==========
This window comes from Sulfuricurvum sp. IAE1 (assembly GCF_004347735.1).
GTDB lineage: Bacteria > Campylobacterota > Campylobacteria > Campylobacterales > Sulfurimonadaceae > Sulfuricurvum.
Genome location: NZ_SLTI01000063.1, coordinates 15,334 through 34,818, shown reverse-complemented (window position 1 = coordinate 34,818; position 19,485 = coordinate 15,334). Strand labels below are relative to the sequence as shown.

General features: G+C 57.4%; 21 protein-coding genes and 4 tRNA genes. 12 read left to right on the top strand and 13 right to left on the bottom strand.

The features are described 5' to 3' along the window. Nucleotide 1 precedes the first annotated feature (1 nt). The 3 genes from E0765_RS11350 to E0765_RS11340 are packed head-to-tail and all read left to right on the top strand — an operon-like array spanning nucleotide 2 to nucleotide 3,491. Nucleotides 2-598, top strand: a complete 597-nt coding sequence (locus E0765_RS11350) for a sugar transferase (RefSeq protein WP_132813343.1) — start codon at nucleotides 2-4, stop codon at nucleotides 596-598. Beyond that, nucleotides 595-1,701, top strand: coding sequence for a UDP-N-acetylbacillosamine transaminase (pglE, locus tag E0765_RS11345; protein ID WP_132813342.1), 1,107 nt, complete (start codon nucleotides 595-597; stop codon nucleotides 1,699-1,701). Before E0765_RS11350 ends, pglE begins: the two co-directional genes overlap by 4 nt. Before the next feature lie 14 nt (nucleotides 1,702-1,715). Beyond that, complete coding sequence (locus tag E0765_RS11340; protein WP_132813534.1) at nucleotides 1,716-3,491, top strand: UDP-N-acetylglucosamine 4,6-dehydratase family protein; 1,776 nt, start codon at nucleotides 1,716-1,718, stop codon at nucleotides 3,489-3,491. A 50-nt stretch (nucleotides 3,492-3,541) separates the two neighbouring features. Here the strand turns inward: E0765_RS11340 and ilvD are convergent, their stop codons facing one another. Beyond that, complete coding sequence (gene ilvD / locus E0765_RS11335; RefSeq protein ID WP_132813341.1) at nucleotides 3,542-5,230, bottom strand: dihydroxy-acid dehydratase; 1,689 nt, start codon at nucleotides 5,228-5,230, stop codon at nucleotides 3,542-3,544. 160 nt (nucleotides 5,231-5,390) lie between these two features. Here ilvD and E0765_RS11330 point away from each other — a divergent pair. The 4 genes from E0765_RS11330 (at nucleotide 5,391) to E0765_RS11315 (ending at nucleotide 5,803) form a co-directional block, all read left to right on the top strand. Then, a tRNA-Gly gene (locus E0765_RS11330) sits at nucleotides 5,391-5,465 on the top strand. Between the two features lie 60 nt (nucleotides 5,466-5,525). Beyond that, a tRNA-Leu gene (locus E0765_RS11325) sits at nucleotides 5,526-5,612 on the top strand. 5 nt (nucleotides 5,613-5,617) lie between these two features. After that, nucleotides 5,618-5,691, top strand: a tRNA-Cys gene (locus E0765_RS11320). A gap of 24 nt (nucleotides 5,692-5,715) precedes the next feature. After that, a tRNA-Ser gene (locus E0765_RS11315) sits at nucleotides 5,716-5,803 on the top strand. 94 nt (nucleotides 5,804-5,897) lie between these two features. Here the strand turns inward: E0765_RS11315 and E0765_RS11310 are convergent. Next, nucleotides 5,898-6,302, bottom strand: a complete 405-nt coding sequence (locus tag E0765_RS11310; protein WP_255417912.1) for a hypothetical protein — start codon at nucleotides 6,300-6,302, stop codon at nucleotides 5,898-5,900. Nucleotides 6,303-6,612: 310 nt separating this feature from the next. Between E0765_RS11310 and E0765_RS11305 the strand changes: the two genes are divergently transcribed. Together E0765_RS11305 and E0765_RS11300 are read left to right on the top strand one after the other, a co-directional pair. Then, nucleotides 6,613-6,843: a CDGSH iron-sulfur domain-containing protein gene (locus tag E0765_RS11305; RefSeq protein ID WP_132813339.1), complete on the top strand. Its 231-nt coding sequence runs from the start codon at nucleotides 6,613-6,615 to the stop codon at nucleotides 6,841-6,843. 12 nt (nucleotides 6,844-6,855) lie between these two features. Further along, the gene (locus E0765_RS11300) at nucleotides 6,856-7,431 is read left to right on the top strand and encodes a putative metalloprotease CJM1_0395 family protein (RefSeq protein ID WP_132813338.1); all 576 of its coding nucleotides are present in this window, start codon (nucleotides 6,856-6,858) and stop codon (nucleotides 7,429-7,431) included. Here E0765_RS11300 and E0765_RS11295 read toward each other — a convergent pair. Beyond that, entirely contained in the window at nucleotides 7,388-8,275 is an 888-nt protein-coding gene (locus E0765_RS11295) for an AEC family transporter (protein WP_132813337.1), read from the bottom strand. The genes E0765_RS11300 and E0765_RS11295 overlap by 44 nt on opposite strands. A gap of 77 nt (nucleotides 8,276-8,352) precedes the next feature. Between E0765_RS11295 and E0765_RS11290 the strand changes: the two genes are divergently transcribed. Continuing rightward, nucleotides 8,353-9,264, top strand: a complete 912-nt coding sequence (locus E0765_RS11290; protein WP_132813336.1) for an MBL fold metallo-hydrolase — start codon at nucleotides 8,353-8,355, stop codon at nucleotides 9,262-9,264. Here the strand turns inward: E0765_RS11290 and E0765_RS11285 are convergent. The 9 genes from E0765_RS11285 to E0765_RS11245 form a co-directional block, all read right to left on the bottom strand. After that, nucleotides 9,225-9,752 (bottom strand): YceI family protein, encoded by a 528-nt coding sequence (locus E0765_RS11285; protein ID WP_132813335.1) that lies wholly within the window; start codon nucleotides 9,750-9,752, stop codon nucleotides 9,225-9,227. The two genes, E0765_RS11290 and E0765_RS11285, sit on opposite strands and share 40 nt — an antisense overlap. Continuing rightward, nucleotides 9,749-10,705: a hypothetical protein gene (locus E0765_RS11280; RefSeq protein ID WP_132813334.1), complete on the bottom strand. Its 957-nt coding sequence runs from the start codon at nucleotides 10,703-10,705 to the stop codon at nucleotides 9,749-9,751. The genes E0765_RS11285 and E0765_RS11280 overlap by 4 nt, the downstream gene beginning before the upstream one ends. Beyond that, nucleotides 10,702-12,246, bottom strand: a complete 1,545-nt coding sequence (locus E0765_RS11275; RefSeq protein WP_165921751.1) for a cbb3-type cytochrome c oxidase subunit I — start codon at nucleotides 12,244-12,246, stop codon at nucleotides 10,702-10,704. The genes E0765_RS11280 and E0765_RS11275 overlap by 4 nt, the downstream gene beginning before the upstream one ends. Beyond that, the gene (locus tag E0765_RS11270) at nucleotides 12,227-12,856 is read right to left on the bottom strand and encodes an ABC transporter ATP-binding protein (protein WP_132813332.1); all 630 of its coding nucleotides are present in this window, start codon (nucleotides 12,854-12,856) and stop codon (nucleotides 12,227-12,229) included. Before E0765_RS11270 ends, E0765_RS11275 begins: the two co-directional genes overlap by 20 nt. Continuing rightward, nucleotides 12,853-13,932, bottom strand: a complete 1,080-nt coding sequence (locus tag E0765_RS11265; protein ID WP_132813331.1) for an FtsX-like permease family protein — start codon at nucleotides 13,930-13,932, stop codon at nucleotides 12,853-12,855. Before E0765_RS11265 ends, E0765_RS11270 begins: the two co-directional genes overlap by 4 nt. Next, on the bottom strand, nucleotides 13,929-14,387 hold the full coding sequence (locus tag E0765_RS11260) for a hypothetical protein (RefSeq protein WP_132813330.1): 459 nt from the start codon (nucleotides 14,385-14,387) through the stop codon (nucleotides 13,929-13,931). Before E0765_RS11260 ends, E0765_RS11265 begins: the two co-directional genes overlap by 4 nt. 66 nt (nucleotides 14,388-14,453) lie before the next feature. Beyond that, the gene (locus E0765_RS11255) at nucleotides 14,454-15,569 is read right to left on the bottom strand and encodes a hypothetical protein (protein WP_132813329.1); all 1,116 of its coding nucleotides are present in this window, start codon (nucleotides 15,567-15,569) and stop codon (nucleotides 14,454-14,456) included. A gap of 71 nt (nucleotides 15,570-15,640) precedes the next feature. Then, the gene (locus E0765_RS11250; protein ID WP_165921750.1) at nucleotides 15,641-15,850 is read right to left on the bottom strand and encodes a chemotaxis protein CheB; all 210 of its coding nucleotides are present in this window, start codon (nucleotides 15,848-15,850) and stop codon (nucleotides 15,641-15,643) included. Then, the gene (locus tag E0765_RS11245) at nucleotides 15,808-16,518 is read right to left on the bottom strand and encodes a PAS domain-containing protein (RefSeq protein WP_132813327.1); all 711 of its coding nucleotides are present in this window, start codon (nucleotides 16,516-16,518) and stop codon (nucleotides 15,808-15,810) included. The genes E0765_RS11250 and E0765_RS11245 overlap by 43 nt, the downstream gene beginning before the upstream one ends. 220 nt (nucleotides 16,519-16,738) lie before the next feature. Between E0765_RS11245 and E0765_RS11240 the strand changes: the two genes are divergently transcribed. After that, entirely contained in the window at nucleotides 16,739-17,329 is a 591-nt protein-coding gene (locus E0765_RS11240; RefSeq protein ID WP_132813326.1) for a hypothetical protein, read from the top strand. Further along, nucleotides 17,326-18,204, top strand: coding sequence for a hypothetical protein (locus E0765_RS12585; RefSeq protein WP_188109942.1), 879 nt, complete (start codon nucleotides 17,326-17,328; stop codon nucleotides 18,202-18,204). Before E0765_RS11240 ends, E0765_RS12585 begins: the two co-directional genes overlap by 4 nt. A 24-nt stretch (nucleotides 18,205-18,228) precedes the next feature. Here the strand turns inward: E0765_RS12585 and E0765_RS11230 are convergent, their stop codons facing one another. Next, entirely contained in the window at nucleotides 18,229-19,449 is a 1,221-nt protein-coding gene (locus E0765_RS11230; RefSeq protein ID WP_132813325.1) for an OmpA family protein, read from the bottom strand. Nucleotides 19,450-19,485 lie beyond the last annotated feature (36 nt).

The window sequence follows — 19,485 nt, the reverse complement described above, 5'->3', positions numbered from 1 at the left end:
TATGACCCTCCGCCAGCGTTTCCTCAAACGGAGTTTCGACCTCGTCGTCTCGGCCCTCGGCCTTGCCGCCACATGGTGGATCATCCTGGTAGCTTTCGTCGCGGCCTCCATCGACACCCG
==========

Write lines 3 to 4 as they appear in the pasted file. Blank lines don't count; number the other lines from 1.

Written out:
Genome location: NZ_SLTI01000063.1, coordinates 15,334 through 34,818, shown reverse-complemented (window position 1 = coordinate 34,818; position 19,485 = coordinate 15,334). Strand labels below are relative to the sequence as shown.

General features: G+C 57.4%; 21 protein-coding genes and 4 tRNA genes. 12 read left to right on the top strand and 13 right to left on the bottom strand.